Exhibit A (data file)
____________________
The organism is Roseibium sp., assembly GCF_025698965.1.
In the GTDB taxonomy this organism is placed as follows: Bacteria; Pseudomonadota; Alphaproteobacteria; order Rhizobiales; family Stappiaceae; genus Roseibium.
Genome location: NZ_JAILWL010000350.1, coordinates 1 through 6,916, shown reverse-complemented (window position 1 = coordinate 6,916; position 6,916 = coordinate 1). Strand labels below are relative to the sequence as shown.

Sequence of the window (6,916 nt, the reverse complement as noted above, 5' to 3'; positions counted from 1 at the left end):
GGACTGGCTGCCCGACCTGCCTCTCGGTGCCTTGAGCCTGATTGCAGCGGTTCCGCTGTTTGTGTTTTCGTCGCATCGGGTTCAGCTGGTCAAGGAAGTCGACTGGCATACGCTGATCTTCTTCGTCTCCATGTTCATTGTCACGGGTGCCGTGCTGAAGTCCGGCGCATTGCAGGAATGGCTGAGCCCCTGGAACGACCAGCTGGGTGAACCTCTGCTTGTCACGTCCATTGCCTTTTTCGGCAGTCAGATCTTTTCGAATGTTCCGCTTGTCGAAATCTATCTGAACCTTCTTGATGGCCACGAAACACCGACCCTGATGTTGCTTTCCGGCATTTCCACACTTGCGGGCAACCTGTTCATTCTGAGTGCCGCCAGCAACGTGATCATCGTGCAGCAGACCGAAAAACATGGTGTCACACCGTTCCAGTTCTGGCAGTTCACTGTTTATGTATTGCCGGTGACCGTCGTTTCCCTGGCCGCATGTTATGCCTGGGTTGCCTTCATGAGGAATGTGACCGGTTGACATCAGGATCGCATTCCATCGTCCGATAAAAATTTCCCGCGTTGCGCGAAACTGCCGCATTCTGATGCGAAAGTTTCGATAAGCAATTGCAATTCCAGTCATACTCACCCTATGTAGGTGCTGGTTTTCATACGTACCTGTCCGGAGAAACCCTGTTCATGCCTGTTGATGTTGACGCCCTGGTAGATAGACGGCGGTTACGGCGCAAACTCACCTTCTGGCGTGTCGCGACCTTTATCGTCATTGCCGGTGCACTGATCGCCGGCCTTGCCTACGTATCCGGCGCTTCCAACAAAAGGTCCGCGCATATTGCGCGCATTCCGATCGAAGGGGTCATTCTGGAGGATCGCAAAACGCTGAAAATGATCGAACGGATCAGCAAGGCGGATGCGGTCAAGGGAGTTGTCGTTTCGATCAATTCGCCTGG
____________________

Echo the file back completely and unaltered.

The organism is Roseibium sp., assembly GCF_025698965.1.
In the GTDB taxonomy this organism is placed as follows: Bacteria; Pseudomonadota; Alphaproteobacteria; order Rhizobiales; family Stappiaceae; genus Roseibium.
Genome location: NZ_JAILWL010000350.1, coordinates 1 through 6,916, shown reverse-complemented (window position 1 = coordinate 6,916; position 6,916 = coordinate 1). Strand labels below are relative to the sequence as shown.

Sequence of the window (6,916 nt, the reverse complement as noted above, 5' to 3'; positions counted from 1 at the left end):
GGACTGGCTGCCCGACCTGCCTCTCGGTGCCTTGAGCCTGATTGCAGCGGTTCCGCTGTTTGTGTTTTCGTCGCATCGGGTTCAGCTGGTCAAGGAAGTCGACTGGCATACGCTGATCTTCTTCGTCTCCATGTTCATTGTCACGGGTGCCGTGCTGAAGTCCGGCGCATTGCAGGAATGGCTGAGCCCCTGGAACGACCAGCTGGGTGAACCTCTGCTTGTCACGTCCATTGCCTTTTTCGGCAGTCAGATCTTTTCGAATGTTCCGCTTGTCGAAATCTATCTGAACCTTCTTGATGGCCACGAAACACCGACCCTGATGTTGCTTTCCGGCATTTCCACACTTGCGGGCAACCTGTTCATTCTGAGTGCCGCCAGCAACGTGATCATCGTGCAGCAGACCGAAAAACATGGTGTCACACCGTTCCAGTTCTGGCAGTTCACTGTTTATGTATTGCCGGTGACCGTCGTTTCCCTGGCCGCATGTTATGCCTGGGTTGCCTTCATGAGGAATGTGACCGGTTGACATCAGGATCGCATTCCATCGTCCGATAAAAATTTCCCGCGTTGCGCGAAACTGCCGCATTCTGATGCGAAAGTTTCGATAAGCAATTGCAATTCCAGTCATACTCACCCTATGTAGGTGCTGGTTTTCATACGTACCTGTCCGGAGAAACCCTGTTCATGCCTGTTGATGTTGACGCCCTGGTAGATAGACGGCGGTTACGGCGCAAACTCACCTTCTGGCGTGTCGCGACCTTTATCGTCATTGCCGGTGCACTGATCGCCGGCCTTGCCTACGTATCCGGCGCTTCCAACAAAAGGTCCGCGCATATTGCGCGCATTCCGATCGAAGGGGTCATTCTGGAGGATCGCAAAACGCTGAAAATGATCGAACGGATCAGCAAGGCGGATGCGGTCAAGGGAGTTGTCGTTTCGATCAATTCGCCTGG